518 F2d 530 Winkelman v. Blyth & Co Inc G Anderson
518 F.2d 530
Blue Sky L. Rep. P 71,276, Fed. Sec. L. Rep. P 95,218
Walter E. WINKELMAN and Paul F. Becker, Plaintiffs-Appellants,
BLYTH & CO., INC., a Delaware Corporation, Defendant-Respondent.
Elmer G. ANDERSON et al., Plaintiffs-Appellants,
BLYTH EASTMAN DILLON & CO. (Blyth & Co., Inc.), a Delaware
Corporation, et al., Defendants-Respondents.
United States Court of Appeals,
June 10, 1975.
Rehearing Denied July 11, 1975.
William B. Murray (argued), Portland, Ore., for plaintiffs-appellants.
Leigh D. Stephenson (argued), Portland, Ore., for defendant-respondent.
Before KOELSCH and ELY, Circuit Judges, and VOORHEES,* District Judge.
KOELSCH, Circuit Judge.
In these actions for violations of the federal securities laws and for common law fraud, the District Court for the District of Oregon (1) ruled that Oregon's two-year statute of limitations, Ore.Rev.Stat. § 12.110(1), and not the State's six-year statute, Ore.Rev.Stat. § 12.080, was applicable to the federal and common law claims; (2) concluded as a matter of law that the alleged fraud or deceit upon which the actions were based had been discovered by plaintiffs more than two years before the actions were filed; and hence (3) granted the summary judgments in favor of defendants from which this appeal is taken. We affirm based on the well reasoned opinion of the court below, 394 F.Supp. 994 (D.Ore., 1973).
On appeal plaintiffs vigorously argue that summary judgment was improper because it cannot be said as a matter of law that the statute of limitations ran as to the defendants' alleged failure to disclose they were market makers and the extent to which they were financially interested in the consummation of the stock sales. We disagree. As recognized in Chasins v. Smith, Barney & Co., 438 F.2d 1167, 1172 (2d Cir. 1970), the significance of such nondisclosures arises from their probable impact on an investor's assessment of the broker's representations regarding the worth of the stock and of his recommendation to buy or sell.1 Here, the statute of limitations began to run when plaintiffs discovered the falsity of defendants' representations as to the worth of the stock, and thus the unreliability of defendants' initial recommendation to purchase; under the circumstances, that discovery gave plaintiffs sufficient notice that they had been defrauded or deceived to commence the running of the statute as to the actions in their entirety. The mere fact that plaintiffs had not then discovered defendants' alleged undisclosed interests did not toll the statute, nor did plaintiffs' subsequent discovery of the alleged omissions commence its running anew.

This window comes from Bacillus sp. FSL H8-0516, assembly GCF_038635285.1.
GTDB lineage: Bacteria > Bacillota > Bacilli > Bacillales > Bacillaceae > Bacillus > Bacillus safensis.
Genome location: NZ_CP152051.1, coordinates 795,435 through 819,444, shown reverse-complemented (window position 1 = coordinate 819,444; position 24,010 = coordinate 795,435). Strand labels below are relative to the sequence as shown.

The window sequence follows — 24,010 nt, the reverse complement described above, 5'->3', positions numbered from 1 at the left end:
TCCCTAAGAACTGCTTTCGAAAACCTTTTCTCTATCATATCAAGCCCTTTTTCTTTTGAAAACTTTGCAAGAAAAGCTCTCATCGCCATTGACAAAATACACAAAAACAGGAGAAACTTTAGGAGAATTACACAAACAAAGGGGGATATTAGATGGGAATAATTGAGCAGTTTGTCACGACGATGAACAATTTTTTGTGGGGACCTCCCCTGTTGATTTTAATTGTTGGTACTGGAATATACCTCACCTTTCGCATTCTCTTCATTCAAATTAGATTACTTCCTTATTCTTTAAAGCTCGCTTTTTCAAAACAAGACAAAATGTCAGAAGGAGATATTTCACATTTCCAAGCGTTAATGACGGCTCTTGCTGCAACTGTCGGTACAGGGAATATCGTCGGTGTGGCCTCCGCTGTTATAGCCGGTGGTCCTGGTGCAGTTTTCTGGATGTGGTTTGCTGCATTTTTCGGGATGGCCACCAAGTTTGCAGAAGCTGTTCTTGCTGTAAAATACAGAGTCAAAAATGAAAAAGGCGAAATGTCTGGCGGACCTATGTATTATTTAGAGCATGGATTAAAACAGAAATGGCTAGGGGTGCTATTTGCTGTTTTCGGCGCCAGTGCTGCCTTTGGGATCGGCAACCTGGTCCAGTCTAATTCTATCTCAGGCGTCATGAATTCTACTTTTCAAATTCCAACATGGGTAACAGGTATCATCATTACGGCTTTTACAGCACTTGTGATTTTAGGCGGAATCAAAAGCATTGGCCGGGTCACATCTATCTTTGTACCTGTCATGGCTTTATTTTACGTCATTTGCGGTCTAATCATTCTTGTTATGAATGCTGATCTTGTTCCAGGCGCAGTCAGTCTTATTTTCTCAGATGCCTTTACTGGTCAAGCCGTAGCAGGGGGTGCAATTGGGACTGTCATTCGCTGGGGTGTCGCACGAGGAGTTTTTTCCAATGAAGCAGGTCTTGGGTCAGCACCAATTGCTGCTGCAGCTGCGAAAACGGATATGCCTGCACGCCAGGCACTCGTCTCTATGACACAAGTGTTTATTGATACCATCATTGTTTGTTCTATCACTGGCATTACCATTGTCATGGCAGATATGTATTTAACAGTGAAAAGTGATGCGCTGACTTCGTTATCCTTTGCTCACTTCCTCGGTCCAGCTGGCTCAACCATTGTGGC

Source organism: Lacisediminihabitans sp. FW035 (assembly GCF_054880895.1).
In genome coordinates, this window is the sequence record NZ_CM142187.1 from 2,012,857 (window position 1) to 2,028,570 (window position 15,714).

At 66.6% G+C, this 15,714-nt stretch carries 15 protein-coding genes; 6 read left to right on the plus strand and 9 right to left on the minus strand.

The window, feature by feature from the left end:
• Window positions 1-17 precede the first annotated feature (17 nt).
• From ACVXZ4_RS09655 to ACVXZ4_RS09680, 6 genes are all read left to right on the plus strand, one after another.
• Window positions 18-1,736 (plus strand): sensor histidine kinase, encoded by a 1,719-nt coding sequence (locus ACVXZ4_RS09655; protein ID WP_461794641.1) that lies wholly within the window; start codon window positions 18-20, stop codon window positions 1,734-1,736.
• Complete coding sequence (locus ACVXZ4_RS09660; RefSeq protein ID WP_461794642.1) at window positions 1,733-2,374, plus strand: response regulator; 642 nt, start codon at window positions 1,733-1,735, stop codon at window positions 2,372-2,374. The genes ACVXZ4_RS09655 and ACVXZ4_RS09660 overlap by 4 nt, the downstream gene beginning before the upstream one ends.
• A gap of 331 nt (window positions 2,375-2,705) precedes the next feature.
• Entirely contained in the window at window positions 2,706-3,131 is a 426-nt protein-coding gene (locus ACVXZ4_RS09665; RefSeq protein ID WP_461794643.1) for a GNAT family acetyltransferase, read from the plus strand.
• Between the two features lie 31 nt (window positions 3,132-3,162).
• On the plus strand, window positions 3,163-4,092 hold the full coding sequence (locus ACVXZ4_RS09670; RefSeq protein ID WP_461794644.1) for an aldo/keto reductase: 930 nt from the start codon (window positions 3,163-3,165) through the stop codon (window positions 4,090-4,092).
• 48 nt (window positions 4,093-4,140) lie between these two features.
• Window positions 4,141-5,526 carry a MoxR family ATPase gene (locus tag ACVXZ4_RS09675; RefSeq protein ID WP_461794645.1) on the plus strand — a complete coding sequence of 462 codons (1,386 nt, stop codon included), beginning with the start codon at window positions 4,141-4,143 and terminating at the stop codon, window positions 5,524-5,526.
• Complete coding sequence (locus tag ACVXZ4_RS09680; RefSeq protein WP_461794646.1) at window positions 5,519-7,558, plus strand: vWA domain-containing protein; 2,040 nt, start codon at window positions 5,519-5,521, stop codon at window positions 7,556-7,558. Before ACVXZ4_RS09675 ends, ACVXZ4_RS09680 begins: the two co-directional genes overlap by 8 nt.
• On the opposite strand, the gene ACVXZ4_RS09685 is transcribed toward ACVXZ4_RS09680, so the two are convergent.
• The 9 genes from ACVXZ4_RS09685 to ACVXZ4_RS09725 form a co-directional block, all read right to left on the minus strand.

The Honorable Donald S. Voorhees, United States District Judge for the Western District of Washington, sitting by designation
In Chasins the Second Circuit said at 1172:
"Knowledge of the additional fact of market making by Smith, Barney in the three securities recommended could well influence the decision of a client in Chasins' position, depending on the broker-dealer's undertaking to analyze and advise, whether to follow its recommendation to buy the securities; disclosure of the fact would indicate the possibility of adverse interests which might be reflected in Smith, Barney's recommendations. Smith, Barney could well be caught in either a 'short' position or a 'long' position in a security, because of erroneous judgment of supply and demand at given levels. If over supplied, it may be to the interest of a market maker to attempt to unload the securities on his retail clients. Here, Smith, Barney's strong recommendations of the three securities Chasins purchased could have been motivated by its own market position rather than the intrinsic desirability of the securities for Chasins. An investor who is at least informed of the possibility of such adverse interests, due to his broker's market making in the securities recommended, can question the reasons for the recommendations. The investor, such as Chasins, must be permitted to evaluate overlapping motivations through appropriate disclosures, especially where one motivation is economic self-interest. See SEC v. Capital Gains Research Bureau, Inc., 375 U.S. 180 at 196, 84 S.Ct. 275, 11 L.Ed.2d 237 (1963)."
See also Affiliated Ute Citizens v. United States, 406 U.S. 128, 153-154, 92 S.Ct. 1456, 31 L.Ed.2d 741 (1972), and cases cited therein.